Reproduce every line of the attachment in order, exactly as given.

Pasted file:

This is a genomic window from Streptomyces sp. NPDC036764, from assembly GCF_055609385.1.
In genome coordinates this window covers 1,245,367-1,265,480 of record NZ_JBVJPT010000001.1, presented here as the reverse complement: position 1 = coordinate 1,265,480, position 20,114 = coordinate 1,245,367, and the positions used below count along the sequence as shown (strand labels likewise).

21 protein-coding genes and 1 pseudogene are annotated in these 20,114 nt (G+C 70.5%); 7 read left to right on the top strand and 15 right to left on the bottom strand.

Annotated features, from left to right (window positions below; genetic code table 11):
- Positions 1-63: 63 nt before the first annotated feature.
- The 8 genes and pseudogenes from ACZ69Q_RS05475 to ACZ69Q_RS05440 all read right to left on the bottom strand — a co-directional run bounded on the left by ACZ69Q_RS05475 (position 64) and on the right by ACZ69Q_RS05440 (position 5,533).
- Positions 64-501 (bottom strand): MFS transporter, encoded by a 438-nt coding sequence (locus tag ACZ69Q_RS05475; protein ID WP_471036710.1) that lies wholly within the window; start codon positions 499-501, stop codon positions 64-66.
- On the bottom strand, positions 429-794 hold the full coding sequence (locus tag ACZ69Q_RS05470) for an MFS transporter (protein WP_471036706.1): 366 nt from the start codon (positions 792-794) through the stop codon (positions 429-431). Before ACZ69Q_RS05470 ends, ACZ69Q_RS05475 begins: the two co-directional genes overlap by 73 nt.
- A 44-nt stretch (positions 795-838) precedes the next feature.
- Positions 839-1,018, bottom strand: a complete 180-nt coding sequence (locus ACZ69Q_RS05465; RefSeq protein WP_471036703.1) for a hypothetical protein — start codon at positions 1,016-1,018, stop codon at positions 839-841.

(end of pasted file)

This is a genomic window from Streptomyces sp. NPDC036764, from assembly GCF_055609385.1.
In genome coordinates this window covers 1,245,367-1,265,480 of record NZ_JBVJPT010000001.1, presented here as the reverse complement: position 1 = coordinate 1,265,480, position 20,114 = coordinate 1,245,367, and the positions used below count along the sequence as shown (strand labels likewise).

21 protein-coding genes and 1 pseudogene are annotated in these 20,114 nt (G+C 70.5%); 7 read left to right on the top strand and 15 right to left on the bottom strand.

Annotated features, from left to right (window positions below; genetic code table 11):
- Positions 1-63: 63 nt before the first annotated feature.
- The 8 genes and pseudogenes from ACZ69Q_RS05475 to ACZ69Q_RS05440 all read right to left on the bottom strand — a co-directional run bounded on the left by ACZ69Q_RS05475 (position 64) and on the right by ACZ69Q_RS05440 (position 5,533).
- Positions 64-501 (bottom strand): MFS transporter, encoded by a 438-nt coding sequence (locus tag ACZ69Q_RS05475; protein ID WP_471036710.1) that lies wholly within the window; start codon positions 499-501, stop codon positions 64-66.
- On the bottom strand, positions 429-794 hold the full coding sequence (locus tag ACZ69Q_RS05470) for an MFS transporter (protein WP_471036706.1): 366 nt from the start codon (positions 792-794) through the stop codon (positions 429-431). Before ACZ69Q_RS05470 ends, ACZ69Q_RS05475 begins: the two co-directional genes overlap by 73 nt.
- A 44-nt stretch (positions 795-838) precedes the next feature.
- Positions 839-1,018, bottom strand: a complete 180-nt coding sequence (locus ACZ69Q_RS05465; RefSeq protein WP_471036703.1) for a hypothetical protein — start codon at positions 1,016-1,018, stop codon at positions 839-841.